Queensland interconnector an answer to NSW blackouts and Qld prices


New South Wales faces a power shortage. This could be fixed by increasing interconnection with Queensland. At the same time as it secured New South Wales’ supply it should decrease the cost of electricity in Queensland.


  • AGL is proposing to close its Liddell power station, and Energy Australia’s Mt Piper may be forced to close because of a court action brought by activists limiting their access to coal. Combined this will remove 3400 MW of power generation leaving a shortfall of around 3400 to 900 between now and 2022.
  • Queensland has a power generation surplus of 500 to 2500 MW so could meet a significant portion of that deficit.
  • Renewables cannot fill the gap, and a new coal-fired generator could take 7 years to build. Gas-fired generation could be built faster, but would be two to three times more expensive.
  • Currently the interconnector between Queensland and New South Wales has maximum transfer capacity of 1200 MW.
  • Duplicating the interconnector could cost in the order of $1Bn. A 1200 MW power station would cost around $2.5Bn. Duplication is worth investigating as a potentially cheaper option for New South Wales than a new power station.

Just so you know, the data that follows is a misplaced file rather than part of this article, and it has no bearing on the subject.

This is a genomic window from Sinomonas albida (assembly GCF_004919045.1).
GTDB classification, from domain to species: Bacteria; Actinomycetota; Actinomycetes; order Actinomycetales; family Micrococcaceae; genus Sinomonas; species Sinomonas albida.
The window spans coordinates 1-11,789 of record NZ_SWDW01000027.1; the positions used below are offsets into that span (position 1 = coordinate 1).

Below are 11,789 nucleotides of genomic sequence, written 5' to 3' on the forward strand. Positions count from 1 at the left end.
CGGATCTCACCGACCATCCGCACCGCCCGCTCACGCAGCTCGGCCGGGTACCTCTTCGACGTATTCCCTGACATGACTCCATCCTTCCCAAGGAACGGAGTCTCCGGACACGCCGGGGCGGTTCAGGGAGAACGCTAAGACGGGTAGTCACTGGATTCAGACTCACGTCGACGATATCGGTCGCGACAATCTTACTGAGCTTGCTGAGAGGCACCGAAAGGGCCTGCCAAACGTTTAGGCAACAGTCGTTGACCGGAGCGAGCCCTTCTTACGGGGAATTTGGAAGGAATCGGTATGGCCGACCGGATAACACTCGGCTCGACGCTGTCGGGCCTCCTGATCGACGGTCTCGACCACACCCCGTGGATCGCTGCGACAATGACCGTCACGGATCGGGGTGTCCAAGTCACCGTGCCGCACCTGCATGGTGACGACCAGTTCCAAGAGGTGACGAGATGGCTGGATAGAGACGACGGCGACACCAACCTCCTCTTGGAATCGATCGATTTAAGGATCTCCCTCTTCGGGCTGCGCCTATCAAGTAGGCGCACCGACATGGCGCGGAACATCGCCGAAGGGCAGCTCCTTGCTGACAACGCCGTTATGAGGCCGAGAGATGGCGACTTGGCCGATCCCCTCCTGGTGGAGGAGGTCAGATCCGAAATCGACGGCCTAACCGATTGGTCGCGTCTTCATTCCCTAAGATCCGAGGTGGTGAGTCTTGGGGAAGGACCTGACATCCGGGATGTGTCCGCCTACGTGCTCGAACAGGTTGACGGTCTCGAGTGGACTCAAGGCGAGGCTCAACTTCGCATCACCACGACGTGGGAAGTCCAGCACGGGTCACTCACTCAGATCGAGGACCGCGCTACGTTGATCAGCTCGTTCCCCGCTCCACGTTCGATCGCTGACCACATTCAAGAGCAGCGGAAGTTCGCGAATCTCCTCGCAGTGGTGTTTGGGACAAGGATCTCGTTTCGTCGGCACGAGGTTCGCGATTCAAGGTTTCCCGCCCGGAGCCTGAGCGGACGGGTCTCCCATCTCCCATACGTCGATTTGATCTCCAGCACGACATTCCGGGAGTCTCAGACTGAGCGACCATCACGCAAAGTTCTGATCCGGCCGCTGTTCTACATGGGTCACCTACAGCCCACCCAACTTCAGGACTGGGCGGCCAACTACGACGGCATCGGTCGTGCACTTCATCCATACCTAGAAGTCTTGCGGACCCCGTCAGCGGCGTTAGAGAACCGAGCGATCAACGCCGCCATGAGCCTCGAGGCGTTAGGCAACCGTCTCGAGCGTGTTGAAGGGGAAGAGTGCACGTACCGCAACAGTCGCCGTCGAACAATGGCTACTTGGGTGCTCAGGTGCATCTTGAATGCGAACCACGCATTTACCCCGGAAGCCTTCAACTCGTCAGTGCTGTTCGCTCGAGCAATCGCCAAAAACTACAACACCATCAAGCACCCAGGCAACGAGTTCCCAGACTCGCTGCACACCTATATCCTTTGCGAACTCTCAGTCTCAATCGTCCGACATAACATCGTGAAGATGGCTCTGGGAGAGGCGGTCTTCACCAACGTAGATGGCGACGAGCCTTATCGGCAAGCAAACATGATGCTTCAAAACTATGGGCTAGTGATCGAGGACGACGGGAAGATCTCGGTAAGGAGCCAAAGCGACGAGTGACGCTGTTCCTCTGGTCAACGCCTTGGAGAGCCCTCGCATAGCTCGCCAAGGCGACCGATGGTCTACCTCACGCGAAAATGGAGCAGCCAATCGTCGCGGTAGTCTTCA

• The Queensland government owns most of the power generation needed and operating it at higher capacity would allow it to lower prices for Queenslanders while more than compensating it with earnings from New South Wales consumers.
  • The interconnector is owned and operated by Transgrid (NSW) and Powerlink (Qld). The Queensland and New South Wales governments should urgently engage with the owners to explore the feasibility of duplicating the interconnector as soon as possible.
  • Duplication of the interconnector would enhance the feasibility of a new Queensland HELE coal-fired power generator, with 50% lower CO2 emissions than a conventional generator.


“The Queensland and NSW governments should adopt an adult approach to power generation which utilises our existing national generating capacity more efficiently, and accepts thermal power stations as an integral part of the mix.

“Prematurely forcing intermittent renewable power into the network, combined with mindless anti-coal activism, is destroying Australia’s capacity to run a modern economy. This is putting people’s lives and livelihoods at risk.”

Graham Young, Executive Director, Australian Institute for Progress. 0411 104 801